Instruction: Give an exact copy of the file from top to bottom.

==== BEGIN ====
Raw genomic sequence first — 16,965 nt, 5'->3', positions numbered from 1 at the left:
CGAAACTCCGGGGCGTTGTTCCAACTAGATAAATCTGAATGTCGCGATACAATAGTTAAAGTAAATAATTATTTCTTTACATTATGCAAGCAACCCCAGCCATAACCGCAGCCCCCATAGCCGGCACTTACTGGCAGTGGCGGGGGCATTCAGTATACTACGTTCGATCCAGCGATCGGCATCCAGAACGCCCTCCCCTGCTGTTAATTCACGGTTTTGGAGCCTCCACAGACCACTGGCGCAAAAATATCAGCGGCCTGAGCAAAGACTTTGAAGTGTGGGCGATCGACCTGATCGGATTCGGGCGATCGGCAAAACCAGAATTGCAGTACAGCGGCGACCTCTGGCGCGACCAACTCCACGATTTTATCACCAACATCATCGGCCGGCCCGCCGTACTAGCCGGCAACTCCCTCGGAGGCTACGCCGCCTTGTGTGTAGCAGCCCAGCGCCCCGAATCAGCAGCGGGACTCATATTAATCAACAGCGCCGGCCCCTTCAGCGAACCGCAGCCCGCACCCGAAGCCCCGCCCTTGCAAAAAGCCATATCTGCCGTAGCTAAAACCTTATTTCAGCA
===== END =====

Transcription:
Raw genomic sequence first — 16,965 nt, 5'->3', positions numbered from 1 at the left:
CGAAACTCCGGGGCGTTGTTCCAACTAGATAAATCTGAATGTCGCGATACAATAGTTAAAGTAAATAATTATTTCTTTACATTATGCAAGCAACCCCAGCCATAACCGCAGCCCCCATAGCCGGCACTTACTGGCAGTGGCGGGGGCATTCAGTATACTACGTTCGATCCAGCGATCGGCATCCAGAACGCCCTCCCCTGCTGTTAATTCACGGTTTTGGAGCCTCCACAGACCACTGGCGCAAAAATATCAGCGGCCTGAGCAAAGACTTTGAAGTGTGGGCGATCGACCTGATCGGATTCGGGCGATCGGCAAAACCAGAATTGCAGTACAGCGGCGACCTCTGGCGCGACCAACTCCACGATTTTATCACCAACATCATCGGCCGGCCCGCCGTACTAGCCGGCAACTCCCTCGGAGGCTACGCCGCCTTGTGTGTAGCAGCCCAGCGCCCCGAATCAGCAGCGGGACTCATATTAATCAACAGCGCCGGCCCCTTCAGCGAACCGCAGCCCGCACCCGAAGCCCCGCCCTTGCAAAAAGCCATATCTGCCGTAGCTAAAACCTTATTTCAGCA